"There's no plan in the county to bring jobs here," he said. "We have the base, but we need to have an economic engine in the private sector.
"(Right now) we're hoping beyond hope that an industry will reach into a pot and just pick Wayne County."
Republican District 3 candidate Frank Pearsall noted that while Wayne County's economy isn't too bad -- "we're in better shape than a lot of surrounding counties" -- he, too, believes in the promise of an inland port.
His opponent, Democrat incumbent John Bell, discussed the amount of competition between counties and states that exists for new industry, but emphasized that the county has a plan for economic development, noting that the Wayne County Development Alliance president just won the state's economic developer of the year award.
Democrat at-large candidate Sandra McCullen extended the compliment paid by AT&T to Wayne County's work force when it opened its new call center, but also said that more attention needs to be paid to small businesses, as well as to other opportunities, such as tourism and bio-technology.
To her opponent Republican Hal Keck, however, the key is improving infrastructure, such as the U.S. 70 corridor.
However, he was the only candidate to comment on the slump the county currently is in, with unemployment at 6.7 percent.
"We've got something going on in the county many of us are unaware of," he said, including rampant under-employment, where people are either working part time or at salaries less than they are qualified for.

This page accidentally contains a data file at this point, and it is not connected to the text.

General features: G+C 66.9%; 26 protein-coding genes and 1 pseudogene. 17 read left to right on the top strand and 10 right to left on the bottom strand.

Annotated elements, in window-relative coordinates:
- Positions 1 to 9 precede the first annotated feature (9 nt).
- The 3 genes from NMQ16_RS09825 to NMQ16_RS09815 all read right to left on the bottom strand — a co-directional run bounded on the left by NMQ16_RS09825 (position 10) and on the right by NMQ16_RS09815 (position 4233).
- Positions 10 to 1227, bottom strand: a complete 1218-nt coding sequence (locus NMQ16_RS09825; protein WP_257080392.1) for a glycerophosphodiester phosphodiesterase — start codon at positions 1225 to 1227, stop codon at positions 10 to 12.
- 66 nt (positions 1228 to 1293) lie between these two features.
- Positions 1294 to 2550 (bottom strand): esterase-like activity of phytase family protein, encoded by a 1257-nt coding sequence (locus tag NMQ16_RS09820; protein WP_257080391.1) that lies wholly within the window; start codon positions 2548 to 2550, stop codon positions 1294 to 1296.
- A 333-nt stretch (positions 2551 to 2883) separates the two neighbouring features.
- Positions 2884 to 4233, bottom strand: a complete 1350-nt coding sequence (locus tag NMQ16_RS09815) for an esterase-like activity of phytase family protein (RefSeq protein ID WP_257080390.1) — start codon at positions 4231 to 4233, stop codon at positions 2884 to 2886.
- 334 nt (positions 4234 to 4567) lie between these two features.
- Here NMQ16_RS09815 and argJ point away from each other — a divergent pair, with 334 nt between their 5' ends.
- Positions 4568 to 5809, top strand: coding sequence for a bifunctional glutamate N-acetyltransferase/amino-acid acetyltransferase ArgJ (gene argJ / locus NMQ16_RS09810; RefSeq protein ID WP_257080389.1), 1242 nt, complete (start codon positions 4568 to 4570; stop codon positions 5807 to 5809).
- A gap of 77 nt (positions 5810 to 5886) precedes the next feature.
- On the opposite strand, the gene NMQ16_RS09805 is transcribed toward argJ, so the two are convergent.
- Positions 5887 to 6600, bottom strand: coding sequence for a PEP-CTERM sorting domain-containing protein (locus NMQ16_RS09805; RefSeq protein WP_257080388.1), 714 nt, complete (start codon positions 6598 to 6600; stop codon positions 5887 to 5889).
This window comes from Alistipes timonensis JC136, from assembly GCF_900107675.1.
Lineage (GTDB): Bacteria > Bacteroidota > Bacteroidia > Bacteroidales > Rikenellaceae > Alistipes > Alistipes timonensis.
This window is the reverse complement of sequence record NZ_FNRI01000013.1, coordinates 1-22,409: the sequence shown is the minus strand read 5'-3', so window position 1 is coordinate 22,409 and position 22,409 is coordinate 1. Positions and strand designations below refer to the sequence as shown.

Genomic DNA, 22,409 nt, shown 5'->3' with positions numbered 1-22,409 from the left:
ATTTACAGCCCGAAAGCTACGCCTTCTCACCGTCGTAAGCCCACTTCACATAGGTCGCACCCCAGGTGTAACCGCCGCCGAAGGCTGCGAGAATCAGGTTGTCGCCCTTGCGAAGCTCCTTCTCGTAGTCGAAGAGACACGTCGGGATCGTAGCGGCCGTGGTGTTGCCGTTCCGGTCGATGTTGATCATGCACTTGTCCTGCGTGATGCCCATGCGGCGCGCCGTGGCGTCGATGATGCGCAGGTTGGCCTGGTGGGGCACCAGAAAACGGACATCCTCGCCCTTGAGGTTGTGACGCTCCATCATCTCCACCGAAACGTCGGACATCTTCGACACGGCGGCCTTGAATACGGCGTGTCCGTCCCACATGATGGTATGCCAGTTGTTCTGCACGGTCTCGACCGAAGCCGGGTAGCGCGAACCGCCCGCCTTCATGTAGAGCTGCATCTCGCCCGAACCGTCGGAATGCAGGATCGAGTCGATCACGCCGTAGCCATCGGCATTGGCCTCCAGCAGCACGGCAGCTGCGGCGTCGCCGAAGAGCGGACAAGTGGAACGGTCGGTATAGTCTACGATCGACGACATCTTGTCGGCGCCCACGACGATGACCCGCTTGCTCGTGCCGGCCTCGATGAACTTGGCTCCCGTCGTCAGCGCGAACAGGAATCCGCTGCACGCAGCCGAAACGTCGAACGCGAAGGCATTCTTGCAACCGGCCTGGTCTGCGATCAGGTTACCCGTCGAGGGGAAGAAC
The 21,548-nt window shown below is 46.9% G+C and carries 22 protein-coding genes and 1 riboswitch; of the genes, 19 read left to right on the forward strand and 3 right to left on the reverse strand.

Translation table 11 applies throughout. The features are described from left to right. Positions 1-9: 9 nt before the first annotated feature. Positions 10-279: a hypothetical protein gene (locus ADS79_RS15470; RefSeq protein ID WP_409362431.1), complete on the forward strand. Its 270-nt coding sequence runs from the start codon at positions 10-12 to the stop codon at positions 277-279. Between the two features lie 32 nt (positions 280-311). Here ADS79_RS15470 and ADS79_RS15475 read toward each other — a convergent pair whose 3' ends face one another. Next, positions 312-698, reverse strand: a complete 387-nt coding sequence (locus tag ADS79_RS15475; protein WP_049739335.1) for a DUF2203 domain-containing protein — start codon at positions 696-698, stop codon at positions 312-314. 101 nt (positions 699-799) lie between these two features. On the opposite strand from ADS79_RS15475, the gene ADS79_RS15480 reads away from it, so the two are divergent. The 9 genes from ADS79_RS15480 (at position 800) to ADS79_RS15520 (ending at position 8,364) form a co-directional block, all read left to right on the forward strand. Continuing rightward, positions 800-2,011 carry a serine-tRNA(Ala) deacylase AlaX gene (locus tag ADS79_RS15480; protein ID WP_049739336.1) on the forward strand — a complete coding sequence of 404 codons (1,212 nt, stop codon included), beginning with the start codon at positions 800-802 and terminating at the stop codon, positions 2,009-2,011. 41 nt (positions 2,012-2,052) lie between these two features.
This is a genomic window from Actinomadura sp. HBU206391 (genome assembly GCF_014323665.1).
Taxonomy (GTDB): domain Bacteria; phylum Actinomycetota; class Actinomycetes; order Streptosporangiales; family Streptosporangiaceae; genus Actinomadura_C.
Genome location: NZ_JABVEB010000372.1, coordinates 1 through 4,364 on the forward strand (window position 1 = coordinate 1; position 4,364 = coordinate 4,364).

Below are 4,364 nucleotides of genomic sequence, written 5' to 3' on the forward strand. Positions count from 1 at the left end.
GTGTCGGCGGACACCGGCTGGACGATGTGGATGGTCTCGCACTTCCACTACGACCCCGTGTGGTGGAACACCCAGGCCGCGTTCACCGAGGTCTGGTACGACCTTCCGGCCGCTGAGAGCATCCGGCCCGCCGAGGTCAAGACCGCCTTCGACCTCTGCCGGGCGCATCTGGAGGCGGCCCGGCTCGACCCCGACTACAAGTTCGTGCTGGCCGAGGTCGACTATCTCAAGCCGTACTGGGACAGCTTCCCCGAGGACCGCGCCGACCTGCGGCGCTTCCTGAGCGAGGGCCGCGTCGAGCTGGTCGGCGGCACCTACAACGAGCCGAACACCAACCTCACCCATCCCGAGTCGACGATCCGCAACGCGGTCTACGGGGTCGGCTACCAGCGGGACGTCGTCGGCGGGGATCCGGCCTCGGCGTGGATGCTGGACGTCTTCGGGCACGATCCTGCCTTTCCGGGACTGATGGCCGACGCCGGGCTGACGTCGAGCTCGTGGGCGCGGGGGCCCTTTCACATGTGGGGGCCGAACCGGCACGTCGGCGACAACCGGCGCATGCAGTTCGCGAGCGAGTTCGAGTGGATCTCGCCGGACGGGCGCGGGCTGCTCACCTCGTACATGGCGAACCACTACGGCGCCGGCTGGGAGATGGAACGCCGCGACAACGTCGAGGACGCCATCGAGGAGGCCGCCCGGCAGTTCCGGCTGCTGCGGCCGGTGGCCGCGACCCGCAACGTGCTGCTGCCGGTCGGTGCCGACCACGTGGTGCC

In District 4, Republican Steve Keen advocated more land use planning, while Democrat Denny Tart stressed the importance of work force development, explaining that it is what businesses look at most closely when picking locations.
And finally, Democrat District 5 incumbent Bud Gray highlighted the recent number of jobs added -- nearly 800 the last four years -- over those lost, while Republican Willie Ray Starling called for less restrictive zoning and fewer government regulations to allow for more small business growth.
Attending the forum were Republican Louis Pate and Democrat Don Davis, state Senate District 5; Democrat Van Braxton and Republican Stephen LaRoque, state House District 10; Democrat Kay Carroll, state Senate District 12; Republican Efton Sager and Democrat Ronnie Griffin, state House District 11; Republican Frank Pearsall and Democrat John Bell, county commission District 3; Democrat Denny Tart and Republican Steve Keen, county commission District 4; Democrat Bud Gray and Republican Willie Ray Starling, county commission District 5; Republican Joe Daughtery, county commission District 6; Democrat Sandra McCullen and Republican Hal Keck, county commission at-large; Eddie Radford and Ven Faulk, non-partisan school board at-large; Thelma Smith and Charles Wright Sr., non-partisan school board District 3; Charles P. Gaylor and Chris Rogerson, non-partisan District 8 District Court judge; Jerry Braswell and Arnold Jones II, non-partisan District 8B Superior Court judge.
Also in the audience were several candidates running unopposed, including Democrat J.D. Evans, county commission District 2; Shirley Sims, non-partisan school board District 2; and Democrat Lois Mooring, county register of deeds.
Democrat Jack Best, county commission District 6, also was in the audience, but did not participate in the forum despite having opposition who did.
"I didn't have anything to say," he said as he was leaving, adding that he arrived late -- just like Gray who did participate -- because of an earlier commitment.